Site icon Chitral Today

More awareness needed to minimize GLOF destruction

The South Asian countries including Pakistan have witnessed increased frequency in GLOF incidents, which occur when the dams containing a glacial lake bursts unleash water downstream at a frightening speed. As a result, the devastating outburst of glacial floods like the recent one in Chitral district, wipe out everything which comes in their way.

Experts call for intraregional collaboration in South Asia to deal with common climate risks Environmentalist stressed the need of coordinated policy response to the outburst of glacial lake floods in Pakistan’s north at a two-day international conference on ‘Glacier Lake Outburst Floods: Challenges and Adaptation Solutions’, at a local hotel.

The conference was attended by climate change experts, scientists, policymakers, academia from Italy, the Netherlands, Afghanistan, Nepal and Bhutan to mention some. “It is a multi-dimensional challenge which requires strong partnership and multilateral cooperation to deal with it,” secretary ministry of climate change, Arif Ahmed Khan, said in his speech. He said GLOFs were dynamic in nature and involved various expertise for designing and implementation of adaptation and mitigation measures.

A multilateral cooperation, partnerships and coordination at national and regional scales are now a necessity, the secretary, ministry of climate change, said. According to the government official, to make the country resilient to GLOF incidents, the climate change ministry was collaborating with UNDP-Pakistan through UN’s Adaptation Fund.

The four-year climate change adaptation project titled ‘Reducing Risks and Vulnerabilities from Glacial Lake Outburst Floods in northern Pakistan’ was costing $7.6 million, to which Pakistani government contributed $3.5 million. Launched in Gilgit and Chitral, the project was aimed at developing human and technical capacity of public institutions to understand and address immediate GLOF risks for vulnerable communities.

Sharing success stories and achievement of the GLOF Pakistan Project, Arif Ahmed Khan told participants that the best possible and viable community-based approaches were introduced and tested in Bagrot valley (Gilgit) and Bindo Gol valley (Chitral) as a part of GLOF risk mitigation protect lives and livelihoods of vulnerable mountain communities living in GLOF-prone areas. “There was inadequate understanding of the severity of the GLOF risk and its impacts required to make policy measures to deal with the phenomenon. We now have enough knowledge about GLOF risks and viable measures,” said secretary of the ministry.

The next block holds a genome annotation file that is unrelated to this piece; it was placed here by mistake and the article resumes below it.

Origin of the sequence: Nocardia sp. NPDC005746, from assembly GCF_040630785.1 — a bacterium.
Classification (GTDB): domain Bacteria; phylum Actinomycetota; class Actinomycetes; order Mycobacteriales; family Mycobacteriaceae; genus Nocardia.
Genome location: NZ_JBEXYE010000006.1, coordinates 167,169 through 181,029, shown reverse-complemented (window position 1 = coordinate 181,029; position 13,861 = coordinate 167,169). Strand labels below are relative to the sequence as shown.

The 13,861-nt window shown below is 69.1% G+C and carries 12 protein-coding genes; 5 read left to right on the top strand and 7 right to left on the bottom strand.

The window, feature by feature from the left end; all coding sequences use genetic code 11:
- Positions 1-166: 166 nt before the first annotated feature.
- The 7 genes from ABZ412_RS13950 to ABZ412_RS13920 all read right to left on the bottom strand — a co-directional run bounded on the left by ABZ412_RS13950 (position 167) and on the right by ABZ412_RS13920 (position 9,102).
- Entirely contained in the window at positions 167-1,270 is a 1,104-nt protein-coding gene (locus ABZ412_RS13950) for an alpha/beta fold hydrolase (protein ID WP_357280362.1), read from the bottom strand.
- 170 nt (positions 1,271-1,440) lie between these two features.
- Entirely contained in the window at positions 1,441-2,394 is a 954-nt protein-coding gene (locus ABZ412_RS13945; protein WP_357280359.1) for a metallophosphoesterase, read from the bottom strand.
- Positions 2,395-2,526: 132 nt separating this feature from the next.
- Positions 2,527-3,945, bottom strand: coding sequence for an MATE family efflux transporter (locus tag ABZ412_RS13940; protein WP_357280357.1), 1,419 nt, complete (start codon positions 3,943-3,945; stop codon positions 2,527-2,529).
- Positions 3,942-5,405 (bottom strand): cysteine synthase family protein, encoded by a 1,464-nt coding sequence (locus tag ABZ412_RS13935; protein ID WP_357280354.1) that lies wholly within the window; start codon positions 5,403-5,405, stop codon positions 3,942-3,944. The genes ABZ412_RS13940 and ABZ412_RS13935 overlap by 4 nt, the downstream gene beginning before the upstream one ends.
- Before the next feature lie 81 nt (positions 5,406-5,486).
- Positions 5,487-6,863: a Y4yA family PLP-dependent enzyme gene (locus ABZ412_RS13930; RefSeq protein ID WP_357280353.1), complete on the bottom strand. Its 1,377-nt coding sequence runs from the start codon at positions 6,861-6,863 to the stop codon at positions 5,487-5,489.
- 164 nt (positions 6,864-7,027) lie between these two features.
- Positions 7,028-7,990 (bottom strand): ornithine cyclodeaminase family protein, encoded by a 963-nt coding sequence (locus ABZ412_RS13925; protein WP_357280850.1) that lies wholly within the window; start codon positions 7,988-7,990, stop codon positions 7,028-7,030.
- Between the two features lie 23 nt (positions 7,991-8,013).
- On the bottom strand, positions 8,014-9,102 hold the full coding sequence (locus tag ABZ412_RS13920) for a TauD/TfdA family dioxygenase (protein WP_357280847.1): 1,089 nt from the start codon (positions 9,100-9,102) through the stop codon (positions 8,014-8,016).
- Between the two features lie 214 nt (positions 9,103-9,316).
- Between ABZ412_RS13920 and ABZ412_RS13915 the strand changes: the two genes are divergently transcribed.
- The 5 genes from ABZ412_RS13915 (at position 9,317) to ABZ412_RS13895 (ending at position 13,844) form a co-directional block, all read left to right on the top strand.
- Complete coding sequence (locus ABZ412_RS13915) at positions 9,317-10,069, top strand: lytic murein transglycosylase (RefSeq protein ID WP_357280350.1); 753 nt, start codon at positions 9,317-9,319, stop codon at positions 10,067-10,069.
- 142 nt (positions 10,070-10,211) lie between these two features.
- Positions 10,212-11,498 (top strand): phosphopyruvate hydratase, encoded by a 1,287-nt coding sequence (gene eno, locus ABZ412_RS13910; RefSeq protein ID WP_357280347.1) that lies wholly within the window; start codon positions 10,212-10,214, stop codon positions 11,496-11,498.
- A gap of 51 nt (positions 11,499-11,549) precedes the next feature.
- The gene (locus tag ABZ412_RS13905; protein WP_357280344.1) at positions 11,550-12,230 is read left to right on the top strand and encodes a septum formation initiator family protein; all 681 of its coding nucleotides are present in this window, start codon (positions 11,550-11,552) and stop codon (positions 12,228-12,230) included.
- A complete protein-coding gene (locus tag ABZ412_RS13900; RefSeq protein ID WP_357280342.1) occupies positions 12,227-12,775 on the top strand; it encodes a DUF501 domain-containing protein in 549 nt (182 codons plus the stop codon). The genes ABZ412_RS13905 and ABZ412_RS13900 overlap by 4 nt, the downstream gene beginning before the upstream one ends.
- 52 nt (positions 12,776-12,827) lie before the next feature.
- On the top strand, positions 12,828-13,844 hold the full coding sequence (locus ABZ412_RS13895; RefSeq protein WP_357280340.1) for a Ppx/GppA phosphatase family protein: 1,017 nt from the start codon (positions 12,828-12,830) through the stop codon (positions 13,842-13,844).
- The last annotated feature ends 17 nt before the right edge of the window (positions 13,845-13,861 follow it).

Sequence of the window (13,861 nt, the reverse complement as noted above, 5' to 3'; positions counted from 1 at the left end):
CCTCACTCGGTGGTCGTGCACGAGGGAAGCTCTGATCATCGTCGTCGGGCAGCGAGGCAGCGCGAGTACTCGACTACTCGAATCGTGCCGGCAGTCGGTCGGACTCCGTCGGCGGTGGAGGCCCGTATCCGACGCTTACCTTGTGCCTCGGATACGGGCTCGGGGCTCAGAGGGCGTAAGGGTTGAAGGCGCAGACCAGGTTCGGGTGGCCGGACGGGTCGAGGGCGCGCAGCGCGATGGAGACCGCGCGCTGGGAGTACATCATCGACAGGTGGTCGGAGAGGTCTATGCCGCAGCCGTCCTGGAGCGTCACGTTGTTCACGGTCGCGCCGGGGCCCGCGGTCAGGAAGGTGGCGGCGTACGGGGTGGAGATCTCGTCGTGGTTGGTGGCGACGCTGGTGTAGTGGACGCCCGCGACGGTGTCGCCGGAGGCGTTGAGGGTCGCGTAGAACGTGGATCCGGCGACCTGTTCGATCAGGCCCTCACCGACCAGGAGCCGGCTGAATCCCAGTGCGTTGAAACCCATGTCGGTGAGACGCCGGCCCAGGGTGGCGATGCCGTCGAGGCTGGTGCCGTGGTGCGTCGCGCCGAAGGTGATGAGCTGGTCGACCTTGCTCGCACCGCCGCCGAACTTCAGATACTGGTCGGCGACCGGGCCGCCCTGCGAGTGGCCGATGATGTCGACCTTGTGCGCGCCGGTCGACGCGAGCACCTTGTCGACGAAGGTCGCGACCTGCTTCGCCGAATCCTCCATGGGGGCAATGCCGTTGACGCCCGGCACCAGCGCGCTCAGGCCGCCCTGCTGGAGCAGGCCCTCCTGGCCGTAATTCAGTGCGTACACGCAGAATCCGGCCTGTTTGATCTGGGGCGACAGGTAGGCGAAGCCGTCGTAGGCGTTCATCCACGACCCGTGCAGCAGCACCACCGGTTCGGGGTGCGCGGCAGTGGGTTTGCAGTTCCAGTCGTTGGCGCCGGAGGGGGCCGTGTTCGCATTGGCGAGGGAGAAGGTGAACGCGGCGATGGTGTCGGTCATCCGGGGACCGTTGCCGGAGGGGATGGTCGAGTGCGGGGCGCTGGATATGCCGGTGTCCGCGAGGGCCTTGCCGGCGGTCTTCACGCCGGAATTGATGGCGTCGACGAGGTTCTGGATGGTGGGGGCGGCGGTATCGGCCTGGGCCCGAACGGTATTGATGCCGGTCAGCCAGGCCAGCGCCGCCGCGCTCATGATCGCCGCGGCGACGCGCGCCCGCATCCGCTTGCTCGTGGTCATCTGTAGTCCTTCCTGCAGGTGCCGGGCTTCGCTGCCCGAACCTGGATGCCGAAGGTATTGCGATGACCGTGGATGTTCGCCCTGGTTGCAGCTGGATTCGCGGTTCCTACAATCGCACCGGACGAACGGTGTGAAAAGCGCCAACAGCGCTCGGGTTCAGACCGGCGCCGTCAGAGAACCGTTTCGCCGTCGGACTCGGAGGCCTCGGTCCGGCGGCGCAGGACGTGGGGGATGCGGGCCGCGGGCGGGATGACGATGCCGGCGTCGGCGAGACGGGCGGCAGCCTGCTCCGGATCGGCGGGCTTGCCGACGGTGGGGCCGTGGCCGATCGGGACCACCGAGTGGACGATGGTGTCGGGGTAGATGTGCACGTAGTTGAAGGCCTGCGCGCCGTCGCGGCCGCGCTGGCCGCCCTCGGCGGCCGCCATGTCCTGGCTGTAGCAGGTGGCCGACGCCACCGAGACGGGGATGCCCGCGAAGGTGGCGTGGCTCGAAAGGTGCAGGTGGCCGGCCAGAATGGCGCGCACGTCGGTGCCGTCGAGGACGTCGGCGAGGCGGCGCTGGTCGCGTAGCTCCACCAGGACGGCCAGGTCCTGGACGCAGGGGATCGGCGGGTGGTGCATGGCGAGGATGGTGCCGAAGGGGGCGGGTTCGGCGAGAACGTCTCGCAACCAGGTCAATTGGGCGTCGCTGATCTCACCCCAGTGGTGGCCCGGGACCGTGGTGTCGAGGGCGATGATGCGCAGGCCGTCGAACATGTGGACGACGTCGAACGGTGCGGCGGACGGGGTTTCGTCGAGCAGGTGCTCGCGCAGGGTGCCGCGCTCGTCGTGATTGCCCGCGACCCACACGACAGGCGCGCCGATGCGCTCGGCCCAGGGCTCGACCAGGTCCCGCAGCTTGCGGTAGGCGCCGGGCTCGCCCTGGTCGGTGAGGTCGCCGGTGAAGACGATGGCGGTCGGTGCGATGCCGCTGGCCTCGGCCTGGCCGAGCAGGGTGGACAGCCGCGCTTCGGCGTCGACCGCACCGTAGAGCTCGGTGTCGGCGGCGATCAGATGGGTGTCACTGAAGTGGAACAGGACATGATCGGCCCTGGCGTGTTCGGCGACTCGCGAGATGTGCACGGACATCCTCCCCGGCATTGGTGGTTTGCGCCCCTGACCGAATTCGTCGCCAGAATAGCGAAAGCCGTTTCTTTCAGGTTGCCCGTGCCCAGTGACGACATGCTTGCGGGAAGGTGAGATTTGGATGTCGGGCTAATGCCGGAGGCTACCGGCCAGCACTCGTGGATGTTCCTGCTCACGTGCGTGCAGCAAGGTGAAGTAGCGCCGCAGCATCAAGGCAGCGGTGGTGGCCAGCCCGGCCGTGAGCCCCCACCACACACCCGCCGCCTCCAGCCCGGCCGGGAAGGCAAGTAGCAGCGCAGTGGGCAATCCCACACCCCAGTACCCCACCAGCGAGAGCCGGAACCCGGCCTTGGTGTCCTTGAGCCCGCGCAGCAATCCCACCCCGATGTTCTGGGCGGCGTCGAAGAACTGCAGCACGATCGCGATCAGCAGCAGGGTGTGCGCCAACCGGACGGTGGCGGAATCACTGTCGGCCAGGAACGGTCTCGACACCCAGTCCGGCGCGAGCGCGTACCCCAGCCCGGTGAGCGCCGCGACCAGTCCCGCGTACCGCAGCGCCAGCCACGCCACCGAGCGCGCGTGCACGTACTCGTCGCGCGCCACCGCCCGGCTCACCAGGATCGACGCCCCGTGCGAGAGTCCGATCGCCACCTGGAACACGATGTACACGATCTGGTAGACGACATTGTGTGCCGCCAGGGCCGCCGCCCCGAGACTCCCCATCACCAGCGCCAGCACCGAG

The ministry has already developed and submitted a $36 million project to the UN-led Green Climate Fund (GCF) for launching second phase of the GLOF project for scaling up and replicating GLOF project, he added. Deputy country director of the UNDP, Pakistan, Tracy Vienings, said that among all the climate change-related programmes initiated in the country, the GLOF Pakistan Project was a unique adaptation project, which had benefited thousands of households in Gilgit and Chitral, whose lives, livelihoods and homes had been made secure from the rising frequency of GLOF incidents. “No one can stop the outburst of the glacial lakes in Pakistan’s north. But efforts can be taken in the light of the GLOF Pakistan project to save the lives and livelihoods of the tens of thousands of poor mountain communities, which are now at the mercy of nature,” he stated.

National GLOF Pakistan Project Director and Joint Secretary (Development) at the climate change ministry, Aftab Ahmed Maneka said that GLOF incidents had resulted in a large-scale loss of lives and damages to community infrastructure, communication networks, roads, agriculture lands and livestock.

He observed the glaciers in Pakistan were retreating at a rate of between 40 to 60 meters in a decade, which is a much faster rate as compared to other regional countries. “Given the pace of melting of glaciers, around 3, 044 glacial lakes have been identified and mapped in Pakistan’s north, which is home to nearly 5, 000 glaciers. Some 36 of the identified glacial lakes have been declared potentially hazardous and on the verge of outburst anytime,” he said adding, “The severity of GLOF risk in the country merits response on war-footing basis.” Programme Manager for River Basins and Cryosphere and Atmosphere Project at the Nepal-based International Centre for Integrated Mountain Development (ICIMOD), Arun Bhakta Shrestha, said the South Asia regional countries, particularly Pakistan, Nepal and Bhutan, are extremely vulnerable to GLOF risks.–Dawn

Exit mobile version